D05.2 Integrated circuits [s.43(1)(c)]

Date Published

Section 43(1)(c) of the Designs Act 2003 (Cth) prescribes designs in relation to a product that is an integrated circuit within the meaning of the Circuits Layouts Act 1989 (Cth), part of such a circuit, or a mask to make such an integrated circuit.

The Circuits Layouts Act defines an 'integrated circuit' as:

'a circuit, whether in a final form or an intermediate form, the purpose, or one of the purposes, of which is to perform an electronic function, being a circuit in which the active and passive elements, and any of the interconnections, are integrally formed in or on a piece of material.'

A 'circuit layout' is defined under the Circuits Layouts Act 1989 to be:

'a representation, fixed in any material form, of the three-dimensional location of the active and passive elements and interconnections making up an integrated circuit.'

The integrated circuit is required to be '…integrally formed in or on a piece of material.'  ‘Integrally’ requires the element be formed as an inseparable part of the piece of material. Typically, integrated circuits are formed with deposition and etching of multiple layers. Monolithic IC devices have a semiconductor die with doped and etched regions formed in a piece of semiconductor (the die) and subsequently interconnection layers etc are deposited. Silicon-on-sapphire devices have a thin semiconductor layer formed on a piece of material (sapphire), with the semiconductor layer being subsequently doped and etched with further layers deposited for interconnections etc.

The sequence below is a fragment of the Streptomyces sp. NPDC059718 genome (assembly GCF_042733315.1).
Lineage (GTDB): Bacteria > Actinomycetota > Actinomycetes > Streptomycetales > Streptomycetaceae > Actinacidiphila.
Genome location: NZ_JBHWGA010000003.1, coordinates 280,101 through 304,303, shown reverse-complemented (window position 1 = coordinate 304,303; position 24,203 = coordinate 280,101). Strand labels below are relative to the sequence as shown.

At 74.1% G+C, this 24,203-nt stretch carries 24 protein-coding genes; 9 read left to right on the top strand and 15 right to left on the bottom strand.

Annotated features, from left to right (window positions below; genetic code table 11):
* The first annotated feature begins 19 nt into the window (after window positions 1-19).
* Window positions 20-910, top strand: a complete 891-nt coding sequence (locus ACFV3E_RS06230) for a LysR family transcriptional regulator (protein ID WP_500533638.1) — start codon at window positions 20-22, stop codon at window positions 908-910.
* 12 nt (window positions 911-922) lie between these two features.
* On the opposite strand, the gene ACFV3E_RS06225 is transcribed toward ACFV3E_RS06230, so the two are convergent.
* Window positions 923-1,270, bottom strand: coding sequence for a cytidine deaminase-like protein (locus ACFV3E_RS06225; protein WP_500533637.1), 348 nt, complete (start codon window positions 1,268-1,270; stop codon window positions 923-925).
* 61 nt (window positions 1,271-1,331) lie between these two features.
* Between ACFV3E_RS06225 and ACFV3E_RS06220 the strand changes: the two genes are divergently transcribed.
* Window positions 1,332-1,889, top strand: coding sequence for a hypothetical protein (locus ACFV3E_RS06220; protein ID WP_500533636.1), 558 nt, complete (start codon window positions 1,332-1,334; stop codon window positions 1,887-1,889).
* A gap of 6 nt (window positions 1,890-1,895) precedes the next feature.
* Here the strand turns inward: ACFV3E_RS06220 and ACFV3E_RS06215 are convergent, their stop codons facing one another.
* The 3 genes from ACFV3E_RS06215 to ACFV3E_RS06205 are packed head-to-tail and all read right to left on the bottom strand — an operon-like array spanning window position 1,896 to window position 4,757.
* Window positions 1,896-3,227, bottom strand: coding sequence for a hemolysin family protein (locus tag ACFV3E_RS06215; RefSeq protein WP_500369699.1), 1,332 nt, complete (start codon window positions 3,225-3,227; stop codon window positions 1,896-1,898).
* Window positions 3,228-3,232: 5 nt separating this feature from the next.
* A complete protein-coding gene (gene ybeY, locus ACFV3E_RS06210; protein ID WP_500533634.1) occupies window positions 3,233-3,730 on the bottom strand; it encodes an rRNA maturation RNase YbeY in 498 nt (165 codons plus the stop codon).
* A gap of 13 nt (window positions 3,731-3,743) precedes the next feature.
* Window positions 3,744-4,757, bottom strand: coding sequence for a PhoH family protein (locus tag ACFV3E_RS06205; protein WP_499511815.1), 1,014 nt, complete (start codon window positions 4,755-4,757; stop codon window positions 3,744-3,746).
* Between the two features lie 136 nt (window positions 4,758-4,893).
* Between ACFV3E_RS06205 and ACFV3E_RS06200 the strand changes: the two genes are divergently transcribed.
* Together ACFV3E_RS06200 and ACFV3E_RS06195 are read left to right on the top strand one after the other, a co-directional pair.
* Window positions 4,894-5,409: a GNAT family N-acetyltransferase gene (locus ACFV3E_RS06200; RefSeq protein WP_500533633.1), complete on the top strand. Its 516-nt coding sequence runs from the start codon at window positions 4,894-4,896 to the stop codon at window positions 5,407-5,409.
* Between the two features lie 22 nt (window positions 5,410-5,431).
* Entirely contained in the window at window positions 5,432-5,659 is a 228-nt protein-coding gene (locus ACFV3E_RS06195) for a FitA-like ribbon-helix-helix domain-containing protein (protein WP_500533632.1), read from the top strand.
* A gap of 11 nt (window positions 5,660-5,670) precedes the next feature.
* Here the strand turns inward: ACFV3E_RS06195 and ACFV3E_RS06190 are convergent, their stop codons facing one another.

An ‘integrated circuit’ is defined as 'a circuit in which the active and passive elements...'. This implies a plurality of components - so that a single transistor die would not be an integrated circuit. However a plurality of only active components, or only passive components (e.g. resistors), forming a circuit could be an integrated circuit. Similarly an integrated Darlington pair (two interconnected transistors) is an integrated circuit within this definition, even though it tends to be thought of as a transistor rather than an integrated circuit.

That is, the Circuit Layouts Act relates to the pattern of circuitry on the surface of the semiconductor contained in an Integrated Circuit (commonly referred to as a ‘chip’). The exclusion under the Designs Act relates to some or all of the pattern on the chip, or to the ‘masks’ used in the manufacture of the chip. [In the manufacture of an IC, light is shone on the surface through a Mask to generate the required circuitry patterns.] The exclusion does not relate to:

  • the plastic housing containing the chip [note ALRC recommendation 18], or the pin layout.
  • Printed circuit boards. [It should be noted that a printed circuit board per se does not have active or passive elements, and is therefore not an integrated circuit. When components are added to a printed circuit board (e.g. by the application of surface-mounted resistors, transistors etc), those elements are formed elsewhere and could not be said to be 'formed in or on' the circuit board. Consequently, circuit board layouts (whether or not populated) are not prescribed – and may be the subject of Design registration.]